While sales of Louboutin knockoffs continue around the web — blatantly bad Louboutin knockoffs, at that — the shoe brand's case against Yves St. Laurent for making shoes with red soles in the recent resort collection moves forward in court. And a development in the case, which should set a precedent as to whether other luxury shoe labels can safely design shoes with red soles for aesthetic rather than branding reasons, seems to suggest Team Louboutin may have an edge.
Along with documents submitted to the judge explaining their case, YSL attached "a chart of YSL red-soled shoes from 2004 to the present" as evidence. From WWD:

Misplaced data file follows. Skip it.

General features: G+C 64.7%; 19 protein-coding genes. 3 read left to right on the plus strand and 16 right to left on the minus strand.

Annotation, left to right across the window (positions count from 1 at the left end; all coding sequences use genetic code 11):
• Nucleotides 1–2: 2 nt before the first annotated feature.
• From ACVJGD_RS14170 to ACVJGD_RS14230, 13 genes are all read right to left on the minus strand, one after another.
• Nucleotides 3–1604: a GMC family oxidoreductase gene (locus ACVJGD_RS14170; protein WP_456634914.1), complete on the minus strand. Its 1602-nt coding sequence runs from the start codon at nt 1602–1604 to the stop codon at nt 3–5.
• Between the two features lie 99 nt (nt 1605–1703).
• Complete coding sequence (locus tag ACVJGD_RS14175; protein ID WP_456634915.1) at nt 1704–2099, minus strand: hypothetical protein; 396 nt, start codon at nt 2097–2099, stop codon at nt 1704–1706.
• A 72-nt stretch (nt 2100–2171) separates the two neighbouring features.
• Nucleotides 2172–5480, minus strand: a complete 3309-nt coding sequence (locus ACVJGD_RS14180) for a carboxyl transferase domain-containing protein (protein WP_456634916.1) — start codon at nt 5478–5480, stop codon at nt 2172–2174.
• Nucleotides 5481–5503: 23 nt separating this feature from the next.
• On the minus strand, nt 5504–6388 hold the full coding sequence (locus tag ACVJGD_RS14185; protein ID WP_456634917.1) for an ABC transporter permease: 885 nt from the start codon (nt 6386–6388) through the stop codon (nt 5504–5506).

It had been a contentious document during the hearing because the plaintiff told the court it was unable to verify its accuracy.
“This exhibit is a bald attempt of YSL and counsel to circumvent the law and sneak into evidence the chart they acknowledged was a ‘demonstrative’ at the July 22 hearing,” Lewin said.
The judge ruled in Louboutin's favor on that chart, as well as on other disputed YSL exhibits, though he has not yet made a verdict on this very dramatic lawsuit. If the verdict is YSL's shoes are too easily confused with Louboutins, would that be so bad? Aside from the wasted merchandise, Louboutins are the preferred meatpacking-district club shoe these days.